As many of you know, when you write a query letter—whether it’s e-mail, snail mail, or a cover letter attached to a proposal, heck, even a cover letter attached to a requested manuscript—you have three seconds to grab an agent’s attention. Think of that, three seconds to convince me that I want to drop everything on my to-do list and read your material immediately.
So what is one of the biggest problems I see in query letters? Lack of conflict. And for those of you who are published or have an agent and think this post isn’t for you, think again. The same blurb you used to pitch your agent is the same type of blurb you should be writing to pitch your editor a new book idea, give cover art and text suggestions, or grab a reader through your Web site or advertising.
We all know how difficult writing that query letter is, but we also know how important it is. When it comes to grabbing an agent’s attention, it’s the packaging for your product. I don’t care about the envelope, or whether or not you wrote requested material, I only care about the material itself and how exciting it sounds when I open it. That’s the packaging. So here’s what’s not going to excite me: the type of relationship the characters have, the themes your novel explores, or the type of person your protagonist is. This isn’t what will get me to buy the book when I find it in the store and it isn’t what’s going to get me to offer representation now. What hooks people in is the conflict. Is the heroine racing against time to prove her innocence before the police catch up with her? Is the hero a vampire fighting his own demons while battling to save the only person who can save him? Don’t say things like, “These characters find themselves in increasingly dangerous situations. . . .” Yawn. What are those situations?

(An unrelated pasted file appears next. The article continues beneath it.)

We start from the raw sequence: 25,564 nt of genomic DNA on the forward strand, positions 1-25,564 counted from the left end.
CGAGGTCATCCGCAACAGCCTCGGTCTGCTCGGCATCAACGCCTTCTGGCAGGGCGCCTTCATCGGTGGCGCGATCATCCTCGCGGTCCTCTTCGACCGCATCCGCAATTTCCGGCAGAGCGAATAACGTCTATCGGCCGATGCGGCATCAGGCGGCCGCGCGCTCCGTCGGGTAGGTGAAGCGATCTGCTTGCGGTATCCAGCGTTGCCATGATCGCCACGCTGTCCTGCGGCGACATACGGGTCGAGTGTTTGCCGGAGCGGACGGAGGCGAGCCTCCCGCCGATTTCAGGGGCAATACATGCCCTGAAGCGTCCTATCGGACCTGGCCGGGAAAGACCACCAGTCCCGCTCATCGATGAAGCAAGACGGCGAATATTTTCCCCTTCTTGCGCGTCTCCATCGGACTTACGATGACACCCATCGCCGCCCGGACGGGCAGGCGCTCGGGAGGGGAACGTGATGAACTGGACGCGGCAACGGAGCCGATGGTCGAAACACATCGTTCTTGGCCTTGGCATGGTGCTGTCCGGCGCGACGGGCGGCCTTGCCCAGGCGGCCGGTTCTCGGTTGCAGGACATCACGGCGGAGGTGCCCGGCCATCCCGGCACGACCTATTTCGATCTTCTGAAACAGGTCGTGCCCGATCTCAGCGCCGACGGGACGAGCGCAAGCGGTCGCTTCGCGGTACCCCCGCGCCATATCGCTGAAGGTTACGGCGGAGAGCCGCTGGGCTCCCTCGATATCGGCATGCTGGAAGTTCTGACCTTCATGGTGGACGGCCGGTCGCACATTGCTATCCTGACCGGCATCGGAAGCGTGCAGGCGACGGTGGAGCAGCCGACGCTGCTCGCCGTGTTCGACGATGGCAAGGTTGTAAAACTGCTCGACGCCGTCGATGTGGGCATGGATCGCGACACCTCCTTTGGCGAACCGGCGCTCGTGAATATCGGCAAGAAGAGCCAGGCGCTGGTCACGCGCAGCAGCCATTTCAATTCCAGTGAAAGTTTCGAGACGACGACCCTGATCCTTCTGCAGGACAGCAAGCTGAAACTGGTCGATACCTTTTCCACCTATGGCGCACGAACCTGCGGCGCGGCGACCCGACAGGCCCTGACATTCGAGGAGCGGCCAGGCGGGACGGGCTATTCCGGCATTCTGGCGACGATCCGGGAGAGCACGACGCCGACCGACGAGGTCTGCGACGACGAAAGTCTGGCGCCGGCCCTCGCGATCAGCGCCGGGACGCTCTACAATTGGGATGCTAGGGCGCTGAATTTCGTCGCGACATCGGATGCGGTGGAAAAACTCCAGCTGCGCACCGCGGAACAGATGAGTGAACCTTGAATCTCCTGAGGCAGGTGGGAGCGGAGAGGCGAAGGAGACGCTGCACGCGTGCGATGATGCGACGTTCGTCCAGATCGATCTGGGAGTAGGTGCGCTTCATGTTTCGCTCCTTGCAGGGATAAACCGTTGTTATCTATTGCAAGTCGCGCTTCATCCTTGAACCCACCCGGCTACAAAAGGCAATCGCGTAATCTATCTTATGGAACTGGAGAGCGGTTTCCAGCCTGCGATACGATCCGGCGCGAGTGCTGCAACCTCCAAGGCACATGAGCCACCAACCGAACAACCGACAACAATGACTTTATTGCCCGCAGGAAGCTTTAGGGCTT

Think about it, folks. Do you buy a book because the back cover says it explores themes of religion and the afterlife? That it takes a look at the themes the author has fought to understand his whole life? I doubt it. I suspect you buy a book because you’re either hooked by the protagonist’s hobby and the idea that she was wrongly convicted of a crime or because she’s fallen in love with the guy who is so totally wrong for her.
So here’s what I want to know about your book in the cover letter. I want to know what makes it different from every other romance, mystery, fantasy, or women’s fiction novel I see and I want to know how the conflict makes it exciting and thrilling. That doesn’t mean I want you to say, “this book is different from . . .” No, I want you to weave it through your letter. I want it to say something like:
“Althea Yates is a vampire hunter, skilled with the crossbow and the stake. But she knows nothing of a man’s touch—or how to control the unladylike dreams that haunt her sleep. That is when they come, two men of unearthly beauty who ravish her in sweet carnal games, taking her to the precipice of exquisite desire and unimaginable erotic pleasure. It is scandalous. Forbidden. Unholy. For her lovers are not men, but vampires—the very beasts she and her father have sworn to destroy.” —taken from the back cover of Blood Red by Sharon Page.
Do you see how that works? In one paragraph I get conflict and I get a hook. It’s short, it’s sweet, and it works to make me want to read more.